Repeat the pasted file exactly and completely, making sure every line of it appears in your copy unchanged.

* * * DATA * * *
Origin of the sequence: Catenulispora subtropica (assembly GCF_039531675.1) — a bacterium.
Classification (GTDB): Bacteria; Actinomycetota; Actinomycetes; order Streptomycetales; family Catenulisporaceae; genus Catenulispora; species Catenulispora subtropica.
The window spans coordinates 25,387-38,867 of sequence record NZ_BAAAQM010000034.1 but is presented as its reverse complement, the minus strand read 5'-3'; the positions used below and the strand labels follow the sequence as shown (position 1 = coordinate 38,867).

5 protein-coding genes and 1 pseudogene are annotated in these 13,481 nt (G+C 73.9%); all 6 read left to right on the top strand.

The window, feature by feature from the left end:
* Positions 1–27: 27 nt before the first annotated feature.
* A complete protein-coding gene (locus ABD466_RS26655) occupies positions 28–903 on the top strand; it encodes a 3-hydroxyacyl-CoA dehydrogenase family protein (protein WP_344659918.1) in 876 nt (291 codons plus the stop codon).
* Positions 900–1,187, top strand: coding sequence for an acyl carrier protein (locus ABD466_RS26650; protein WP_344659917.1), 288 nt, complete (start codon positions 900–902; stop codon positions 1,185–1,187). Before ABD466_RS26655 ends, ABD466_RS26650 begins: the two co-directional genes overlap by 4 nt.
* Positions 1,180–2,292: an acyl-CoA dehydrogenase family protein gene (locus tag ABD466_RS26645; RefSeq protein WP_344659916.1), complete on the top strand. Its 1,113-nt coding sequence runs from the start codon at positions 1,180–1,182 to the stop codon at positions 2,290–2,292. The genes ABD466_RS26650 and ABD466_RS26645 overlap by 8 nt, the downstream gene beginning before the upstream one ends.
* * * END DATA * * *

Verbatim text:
Origin of the sequence: Catenulispora subtropica (assembly GCF_039531675.1) — a bacterium.
Classification (GTDB): Bacteria; Actinomycetota; Actinomycetes; order Streptomycetales; family Catenulisporaceae; genus Catenulispora; species Catenulispora subtropica.
The window spans coordinates 25,387-38,867 of sequence record NZ_BAAAQM010000034.1 but is presented as its reverse complement, the minus strand read 5'-3'; the positions used below and the strand labels follow the sequence as shown (position 1 = coordinate 38,867).

5 protein-coding genes and 1 pseudogene are annotated in these 13,481 nt (G+C 73.9%); all 6 read left to right on the top strand.

The window, feature by feature from the left end:
* Positions 1–27: 27 nt before the first annotated feature.
* A complete protein-coding gene (locus ABD466_RS26655) occupies positions 28–903 on the top strand; it encodes a 3-hydroxyacyl-CoA dehydrogenase family protein (protein WP_344659918.1) in 876 nt (291 codons plus the stop codon).
* Positions 900–1,187, top strand: coding sequence for an acyl carrier protein (locus ABD466_RS26650; protein WP_344659917.1), 288 nt, complete (start codon positions 900–902; stop codon positions 1,185–1,187). Before ABD466_RS26655 ends, ABD466_RS26650 begins: the two co-directional genes overlap by 4 nt.
* Positions 1,180–2,292: an acyl-CoA dehydrogenase family protein gene (locus tag ABD466_RS26645; RefSeq protein WP_344659916.1), complete on the top strand. Its 1,113-nt coding sequence runs from the start codon at positions 1,180–1,182 to the stop codon at positions 2,290–2,292. The genes ABD466_RS26650 and ABD466_RS26645 overlap by 8 nt, the downstream gene beginning before the upstream one ends.